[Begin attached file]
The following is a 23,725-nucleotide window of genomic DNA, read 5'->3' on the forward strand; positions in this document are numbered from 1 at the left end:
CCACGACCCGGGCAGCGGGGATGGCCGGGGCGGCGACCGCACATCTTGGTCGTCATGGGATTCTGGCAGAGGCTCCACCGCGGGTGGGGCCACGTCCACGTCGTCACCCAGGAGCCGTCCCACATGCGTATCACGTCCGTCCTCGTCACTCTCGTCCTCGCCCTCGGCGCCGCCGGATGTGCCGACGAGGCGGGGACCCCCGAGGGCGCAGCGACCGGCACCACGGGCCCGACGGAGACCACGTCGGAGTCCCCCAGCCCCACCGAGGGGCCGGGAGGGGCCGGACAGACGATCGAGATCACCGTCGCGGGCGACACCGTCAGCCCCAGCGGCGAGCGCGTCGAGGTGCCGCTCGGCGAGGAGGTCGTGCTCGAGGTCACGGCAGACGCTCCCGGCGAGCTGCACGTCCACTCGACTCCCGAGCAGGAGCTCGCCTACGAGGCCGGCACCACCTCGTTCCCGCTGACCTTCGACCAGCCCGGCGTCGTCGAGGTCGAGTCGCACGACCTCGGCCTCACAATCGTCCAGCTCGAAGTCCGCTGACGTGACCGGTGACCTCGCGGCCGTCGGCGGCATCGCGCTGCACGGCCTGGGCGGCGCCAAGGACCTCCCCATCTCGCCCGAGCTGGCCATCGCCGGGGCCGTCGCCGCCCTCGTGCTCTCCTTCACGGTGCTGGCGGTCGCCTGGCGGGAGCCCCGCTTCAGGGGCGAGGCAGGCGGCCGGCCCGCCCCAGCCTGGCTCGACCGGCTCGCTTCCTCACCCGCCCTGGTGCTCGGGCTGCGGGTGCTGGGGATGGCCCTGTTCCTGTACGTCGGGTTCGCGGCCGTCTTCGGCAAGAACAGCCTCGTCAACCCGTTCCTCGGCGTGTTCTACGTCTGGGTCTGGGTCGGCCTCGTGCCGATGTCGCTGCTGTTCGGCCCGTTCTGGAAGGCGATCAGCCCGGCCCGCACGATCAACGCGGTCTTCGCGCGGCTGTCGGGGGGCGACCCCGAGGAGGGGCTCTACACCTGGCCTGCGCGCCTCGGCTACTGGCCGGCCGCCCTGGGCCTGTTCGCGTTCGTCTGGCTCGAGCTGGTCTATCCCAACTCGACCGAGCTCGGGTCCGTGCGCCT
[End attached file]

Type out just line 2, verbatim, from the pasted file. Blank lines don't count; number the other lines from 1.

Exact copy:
CCACGACCCGGGCAGCGGGGATGGCCGGGGCGGCGACCGCACATCTTGGTCGTCATGGGATTCTGGCAGAGGCTCCACCGCGGGTGGGGCCACGTCCACGTCGTCACCCAGGAGCCGTCCCACATGCGTATCACGTCCGTCCTCGTCACTCTCGTCCTCGCCCTCGGCGCCGCCGGATGTGCCGACGAGGCGGGGACCCCCGAGGGCGCAGCGACCGGCACCACGGGCCCGACGGAGACCACGTCGGAGTCCCCCAGCCCCACCGAGGGGCCGGGAGGGGCCGGACAGACGATCGAGATCACCGTCGCGGGCGACACCGTCAGCCCCAGCGGCGAGCGCGTCGAGGTGCCGCTCGGCGAGGAGGTCGTGCTCGAGGTCACGGCAGACGCTCCCGGCGAGCTGCACGTCCACTCGACTCCCGAGCAGGAGCTCGCCTACGAGGCCGGCACCACCTCGTTCCCGCTGACCTTCGACCAGCCCGGCGTCGTCGAGGTCGAGTCGCACGACCTCGGCCTCACAATCGTCCAGCTCGAAGTCCGCTGACGTGACCGGTGACCTCGCGGCCGTCGGCGGCATCGCGCTGCACGGCCTGGGCGGCGCCAAGGACCTCCCCATCTCGCCCGAGCTGGCCATCGCCGGGGCCGTCGCCGCCCTCGTGCTCTCCTTCACGGTGCTGGCGGTCGCCTGGCGGGAGCCCCGCTTCAGGGGCGAGGCAGGCGGCCGGCCCGCCCCAGCCTGGCTCGACCGGCTCGCTTCCTCACCCGCCCTGGTGCTCGGGCTGCGGGTGCTGGGGATGGCCCTGTTCCTGTACGTCGGGTTCGCGGCCGTCTTCGGCAAGAACAGCCTCGTCAACCCGTTCCTCGGCGTGTTCTACGTCTGGGTCTGGGTCGGCCTCGTGCCGATGTCGCTGCTGTTCGGCCCGTTCTGGAAGGCGATCAGCCCGGCCCGCACGATCAACGCGGTCTTCGCGCGGCTGTCGGGGGGCGACCCCGAGGAGGGGCTCTACACCTGGCCTGCGCGCCTCGGCTACTGGCCGGCCGCCCTGGGCCTGTTCGCGTTCGTCTGGCTCGAGCTGGTCTATCCCAACTCGACCGAGCTCGGGTCCGTGCGCCT